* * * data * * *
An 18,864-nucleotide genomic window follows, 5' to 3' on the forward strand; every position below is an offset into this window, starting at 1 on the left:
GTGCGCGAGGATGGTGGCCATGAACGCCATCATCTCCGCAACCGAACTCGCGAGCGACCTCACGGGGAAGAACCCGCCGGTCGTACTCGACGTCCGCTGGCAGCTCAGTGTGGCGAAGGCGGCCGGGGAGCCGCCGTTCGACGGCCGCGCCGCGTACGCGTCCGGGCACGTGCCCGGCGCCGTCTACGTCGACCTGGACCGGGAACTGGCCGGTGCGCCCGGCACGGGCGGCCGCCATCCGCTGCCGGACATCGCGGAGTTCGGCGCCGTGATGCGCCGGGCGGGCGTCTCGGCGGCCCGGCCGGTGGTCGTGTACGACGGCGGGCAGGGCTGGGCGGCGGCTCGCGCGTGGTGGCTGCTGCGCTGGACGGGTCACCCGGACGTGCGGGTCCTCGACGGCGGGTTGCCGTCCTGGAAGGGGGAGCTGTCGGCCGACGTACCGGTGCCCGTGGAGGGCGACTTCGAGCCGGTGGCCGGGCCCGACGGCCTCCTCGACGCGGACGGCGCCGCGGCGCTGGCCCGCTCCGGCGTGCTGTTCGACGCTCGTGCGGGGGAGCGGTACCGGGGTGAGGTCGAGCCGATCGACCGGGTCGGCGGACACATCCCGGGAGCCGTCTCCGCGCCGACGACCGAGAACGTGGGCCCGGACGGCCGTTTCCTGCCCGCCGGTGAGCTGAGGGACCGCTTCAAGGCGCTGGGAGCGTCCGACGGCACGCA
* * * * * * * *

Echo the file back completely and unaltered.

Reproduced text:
An 18,864-nucleotide genomic window follows, 5' to 3' on the forward strand; every position below is an offset into this window, starting at 1 on the left:
GTGCGCGAGGATGGTGGCCATGAACGCCATCATCTCCGCAACCGAACTCGCGAGCGACCTCACGGGGAAGAACCCGCCGGTCGTACTCGACGTCCGCTGGCAGCTCAGTGTGGCGAAGGCGGCCGGGGAGCCGCCGTTCGACGGCCGCGCCGCGTACGCGTCCGGGCACGTGCCCGGCGCCGTCTACGTCGACCTGGACCGGGAACTGGCCGGTGCGCCCGGCACGGGCGGCCGCCATCCGCTGCCGGACATCGCGGAGTTCGGCGCCGTGATGCGCCGGGCGGGCGTCTCGGCGGCCCGGCCGGTGGTCGTGTACGACGGCGGGCAGGGCTGGGCGGCGGCTCGCGCGTGGTGGCTGCTGCGCTGGACGGGTCACCCGGACGTGCGGGTCCTCGACGGCGGGTTGCCGTCCTGGAAGGGGGAGCTGTCGGCCGACGTACCGGTGCCCGTGGAGGGCGACTTCGAGCCGGTGGCCGGGCCCGACGGCCTCCTCGACGCGGACGGCGCCGCGGCGCTGGCCCGCTCCGGCGTGCTGTTCGACGCTCGTGCGGGGGAGCGGTACCGGGGTGAGGTCGAGCCGATCGACCGGGTCGGCGGACACATCCCGGGAGCCGTCTCCGCGCCGACGACCGAGAACGTGGGCCCGGACGGCCGTTTCCTGCCCGCCGGTGAGCTGAGGGACCGCTTCAAGGCGCTGGGAGCGTCCGACGGCACGCA